People want to point to the fact that McCoy never won a Super Bowl during his time as a Buccaneer, but Lee Roy Selmon never won a championship, and he’s one of if not the greatest Buccaneer of all time. Ricky Bell was another one of the greatest Buccaneer players of all time and was named to the Tampa Stadium Krewe of Honor, yet he never won a championship. If you can’t argue that they are two of the greatest Buccaneer players of all time, despite having never won a Championship, then you can’t use McCoy’s lack of a Championship as a reason he should get disrespected by the team and simply forgotten about as if he never played.

The team can’t be faulted for moving on from McCoy and releasing him, as football is a business, and teams are going to make decisions based on that. Some players wind up being released due to performance issues, while others are released because of off-field issues that often involve legal troubles, and some players wind up simply being cut due to salary cap issues or their not fitting into the new plans a coach or owner may have. Arians has stated that the main reason McCoy was let go was not based on money, but rather he felt McCoy didn’t fit in when they took a look at the players they had and the new schemes they plan to implement. If that truly was the reason, and given Arians isn’t one to shy away from the truth, then there’s no reason McCoy should have not been contacted by the new coaching staff, and there’s no reason there should have been any way for a player to have felt disrespected.

When Arians time as head coach comes to an end, and a new coaching staff is brought in, should they be expected to give Mike Evans a call? What if they decided not to, would that not be seen as disrespecting not only the player, but also the man? I know I certainly don’t put up with being disrespected or feeling as if I’d been disrespected, and I’m sure most of you don’t either, but somehow McCoy is expected to. I don’t know too many people that would simply stay quiet if their bosses had disrespected them, unless they were afraid of losing their jobs, and that’s something McCoy obviously wasn’t afraid of.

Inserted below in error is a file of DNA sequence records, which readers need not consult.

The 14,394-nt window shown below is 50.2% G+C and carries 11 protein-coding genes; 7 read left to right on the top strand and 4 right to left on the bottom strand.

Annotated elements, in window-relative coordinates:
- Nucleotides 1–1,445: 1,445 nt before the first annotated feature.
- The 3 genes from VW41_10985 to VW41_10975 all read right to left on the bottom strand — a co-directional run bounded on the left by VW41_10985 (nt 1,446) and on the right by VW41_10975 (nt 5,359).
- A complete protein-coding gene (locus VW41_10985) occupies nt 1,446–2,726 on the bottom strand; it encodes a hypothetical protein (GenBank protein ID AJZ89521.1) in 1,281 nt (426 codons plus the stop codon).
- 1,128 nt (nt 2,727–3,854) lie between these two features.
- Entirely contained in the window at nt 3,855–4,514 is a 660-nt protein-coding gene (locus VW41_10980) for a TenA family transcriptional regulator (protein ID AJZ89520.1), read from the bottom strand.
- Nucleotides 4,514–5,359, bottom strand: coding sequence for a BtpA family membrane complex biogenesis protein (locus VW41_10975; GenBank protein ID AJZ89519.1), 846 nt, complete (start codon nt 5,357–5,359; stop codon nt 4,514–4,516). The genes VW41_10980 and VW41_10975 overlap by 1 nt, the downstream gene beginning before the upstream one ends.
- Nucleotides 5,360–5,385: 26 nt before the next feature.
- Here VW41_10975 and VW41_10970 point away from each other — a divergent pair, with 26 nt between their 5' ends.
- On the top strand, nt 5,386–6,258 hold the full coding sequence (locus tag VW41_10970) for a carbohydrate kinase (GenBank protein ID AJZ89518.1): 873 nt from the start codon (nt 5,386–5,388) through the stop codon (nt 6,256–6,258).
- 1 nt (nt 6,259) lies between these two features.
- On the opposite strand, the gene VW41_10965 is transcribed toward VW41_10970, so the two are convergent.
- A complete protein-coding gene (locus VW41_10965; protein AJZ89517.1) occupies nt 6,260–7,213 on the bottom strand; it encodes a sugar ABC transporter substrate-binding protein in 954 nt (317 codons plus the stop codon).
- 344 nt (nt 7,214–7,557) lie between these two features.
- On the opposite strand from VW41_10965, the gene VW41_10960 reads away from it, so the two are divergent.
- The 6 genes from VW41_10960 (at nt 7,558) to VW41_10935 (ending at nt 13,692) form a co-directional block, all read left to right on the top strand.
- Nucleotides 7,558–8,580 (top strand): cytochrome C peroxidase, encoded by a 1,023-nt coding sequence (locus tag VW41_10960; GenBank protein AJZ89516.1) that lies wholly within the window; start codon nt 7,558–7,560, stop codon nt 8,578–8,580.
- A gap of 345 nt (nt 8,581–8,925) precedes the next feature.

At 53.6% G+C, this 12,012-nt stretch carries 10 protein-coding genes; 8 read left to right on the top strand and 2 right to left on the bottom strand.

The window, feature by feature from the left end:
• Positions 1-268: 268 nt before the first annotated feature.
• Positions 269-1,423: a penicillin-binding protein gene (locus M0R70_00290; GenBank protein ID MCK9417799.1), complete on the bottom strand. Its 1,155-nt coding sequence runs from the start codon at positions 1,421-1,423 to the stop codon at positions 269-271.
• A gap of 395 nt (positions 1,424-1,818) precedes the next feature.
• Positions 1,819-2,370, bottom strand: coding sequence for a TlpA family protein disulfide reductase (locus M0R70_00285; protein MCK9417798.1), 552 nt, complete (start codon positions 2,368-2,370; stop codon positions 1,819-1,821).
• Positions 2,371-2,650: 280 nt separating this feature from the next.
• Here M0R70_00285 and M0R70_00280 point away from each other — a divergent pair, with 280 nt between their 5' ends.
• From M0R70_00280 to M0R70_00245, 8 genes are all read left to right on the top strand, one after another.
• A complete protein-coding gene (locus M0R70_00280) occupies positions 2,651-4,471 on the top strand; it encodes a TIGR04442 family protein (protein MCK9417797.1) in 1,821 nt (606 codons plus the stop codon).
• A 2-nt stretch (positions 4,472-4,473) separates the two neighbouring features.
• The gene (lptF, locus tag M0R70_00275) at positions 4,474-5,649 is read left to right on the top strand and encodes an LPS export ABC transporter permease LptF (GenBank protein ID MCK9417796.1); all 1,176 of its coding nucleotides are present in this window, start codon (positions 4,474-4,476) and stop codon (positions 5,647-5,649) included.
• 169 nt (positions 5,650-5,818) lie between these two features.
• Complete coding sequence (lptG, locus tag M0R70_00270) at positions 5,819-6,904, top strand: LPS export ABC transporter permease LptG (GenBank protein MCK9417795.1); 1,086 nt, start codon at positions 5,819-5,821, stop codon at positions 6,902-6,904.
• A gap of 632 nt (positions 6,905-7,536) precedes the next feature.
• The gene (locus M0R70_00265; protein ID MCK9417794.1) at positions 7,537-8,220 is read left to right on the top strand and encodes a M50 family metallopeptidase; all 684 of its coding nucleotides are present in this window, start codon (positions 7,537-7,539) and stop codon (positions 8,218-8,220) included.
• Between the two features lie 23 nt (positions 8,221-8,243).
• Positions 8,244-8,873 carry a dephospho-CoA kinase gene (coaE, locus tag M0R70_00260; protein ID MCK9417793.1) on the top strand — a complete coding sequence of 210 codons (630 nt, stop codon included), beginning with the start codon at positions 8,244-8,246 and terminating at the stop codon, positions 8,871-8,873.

McCoy did the job he was paid to do, and he was paid VERY well for that job. He made millions of dollars during his time as a Buccaneer, and for that payment, he amassed numbers that put him 3rd all time on the Buccaneers sacks list, 3rd all time on the Buccaneers in tackles for loss, and 1st all time on the Buccaneers for hits on opposing QB’s since it became an official stat. Along with those rankings and his accumulated stats, he was respected and liked by his teammates and previous coaches, he was heavily involved in charity work and in the community, and he was a fan favorite his entire time as a Buc. Some might say his being a fan favorite has no bearing on how he’s viewed in regards to being inducted into the Ring of Honor or having his number officially or unofficially retired, but if the view and opinion of the fans carries no weight at all, then why should they bother spending their money? If we want the fans to show up to the games, buy the merchandise, and spend their hard earned money, then should they not have their opinion and voices heard when it comes to such things as who is put into the Ring of Honor?

Nobody can tell McCoy how he should feel, or how he should perceive things, That’s something only he can be the judge of. Nobody can sit there and say they themselves wouldn’t have spoken up if they felt disrespected. Nobody can say he should stay quiet unless they themselves are willing to stay quiet. Nobody can really grasp if he’s soft as a player unless they too have lined up against that level of competition.

We all have our favorite players and teams. We all have ideas on things we think the team should and shouldn’t do, players they should and shouldn’t sign, and plays they should or shouldn’t call. We all have ideas on what we think a team could or should do differently in regards to changing the culture or what they need to do for the fans. We have our own preferences when it comes to things such as jersey designs and marketing. That’s part of what is great about being a fan, is we can have our own ideas and thoughts, and we can share them with other fans around the world.

What we have to keep in mind however, is that the players we love to watch, the players we love to support, the players we willingly spend our hard earned money on, are simply that, players. They are men who are hired to play a game and do a job. They don’t get to suddenly stop being men, and they don’t get to suddenly stop being human. They will have opinions the same as we all do, and they will have emotions the same as we all do. They will let their voices be heard, just as we want our voices to be heard, and they will speak up when they feel disrespected, just as we all would. They are incredible athletes that do a job very few can, but outside of that, they are no different than you or I, and they shouldn’t be expected to be either.